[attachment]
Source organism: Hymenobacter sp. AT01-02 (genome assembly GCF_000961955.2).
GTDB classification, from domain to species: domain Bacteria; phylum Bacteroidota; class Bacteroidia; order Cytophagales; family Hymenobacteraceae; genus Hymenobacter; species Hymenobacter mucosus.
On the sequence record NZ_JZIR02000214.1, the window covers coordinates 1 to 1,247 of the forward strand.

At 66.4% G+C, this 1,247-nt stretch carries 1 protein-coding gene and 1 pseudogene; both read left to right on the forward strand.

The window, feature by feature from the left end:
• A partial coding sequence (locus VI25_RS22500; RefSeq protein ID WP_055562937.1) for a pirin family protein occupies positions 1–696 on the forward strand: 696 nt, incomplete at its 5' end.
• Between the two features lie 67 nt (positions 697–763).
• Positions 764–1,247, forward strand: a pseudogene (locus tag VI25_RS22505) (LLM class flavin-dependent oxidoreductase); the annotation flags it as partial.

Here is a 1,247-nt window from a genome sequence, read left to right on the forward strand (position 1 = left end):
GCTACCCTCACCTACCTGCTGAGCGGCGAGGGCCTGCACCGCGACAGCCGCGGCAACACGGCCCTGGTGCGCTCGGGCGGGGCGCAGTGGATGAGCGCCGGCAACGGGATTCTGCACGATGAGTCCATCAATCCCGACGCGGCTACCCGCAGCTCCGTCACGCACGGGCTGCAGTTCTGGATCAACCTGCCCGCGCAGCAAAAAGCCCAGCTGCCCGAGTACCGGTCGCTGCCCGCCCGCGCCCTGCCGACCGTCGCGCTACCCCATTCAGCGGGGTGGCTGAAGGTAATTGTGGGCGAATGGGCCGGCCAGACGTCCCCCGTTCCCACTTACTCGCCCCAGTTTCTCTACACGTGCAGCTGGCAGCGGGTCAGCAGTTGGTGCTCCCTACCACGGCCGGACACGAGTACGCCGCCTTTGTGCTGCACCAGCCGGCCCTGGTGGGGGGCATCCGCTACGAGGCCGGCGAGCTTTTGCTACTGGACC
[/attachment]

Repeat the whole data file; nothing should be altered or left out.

Source organism: Hymenobacter sp. AT01-02 (genome assembly GCF_000961955.2).
GTDB classification, from domain to species: domain Bacteria; phylum Bacteroidota; class Bacteroidia; order Cytophagales; family Hymenobacteraceae; genus Hymenobacter; species Hymenobacter mucosus.
On the sequence record NZ_JZIR02000214.1, the window covers coordinates 1 to 1,247 of the forward strand.

At 66.4% G+C, this 1,247-nt stretch carries 1 protein-coding gene and 1 pseudogene; both read left to right on the forward strand.

The window, feature by feature from the left end:
• A partial coding sequence (locus VI25_RS22500; RefSeq protein ID WP_055562937.1) for a pirin family protein occupies positions 1–696 on the forward strand: 696 nt, incomplete at its 5' end.
• Between the two features lie 67 nt (positions 697–763).
• Positions 764–1,247, forward strand: a pseudogene (locus tag VI25_RS22505) (LLM class flavin-dependent oxidoreductase); the annotation flags it as partial.

Here is a 1,247-nt window from a genome sequence, read left to right on the forward strand (position 1 = left end):
GCTACCCTCACCTACCTGCTGAGCGGCGAGGGCCTGCACCGCGACAGCCGCGGCAACACGGCCCTGGTGCGCTCGGGCGGGGCGCAGTGGATGAGCGCCGGCAACGGGATTCTGCACGATGAGTCCATCAATCCCGACGCGGCTACCCGCAGCTCCGTCACGCACGGGCTGCAGTTCTGGATCAACCTGCCCGCGCAGCAAAAAGCCCAGCTGCCCGAGTACCGGTCGCTGCCCGCCCGCGCCCTGCCGACCGTCGCGCTACCCCATTCAGCGGGGTGGCTGAAGGTAATTGTGGGCGAATGGGCCGGCCAGACGTCCCCCGTTCCCACTTACTCGCCCCAGTTTCTCTACACGTGCAGCTGGCAGCGGGTCAGCAGTTGGTGCTCCCTACCACGGCCGGACACGAGTACGCCGCCTTTGTGCTGCACCAGCCGGCCCTGGTGGGGGGCATCCGCTACGAGGCCGGCGAGCTTTTGCTACTGGACC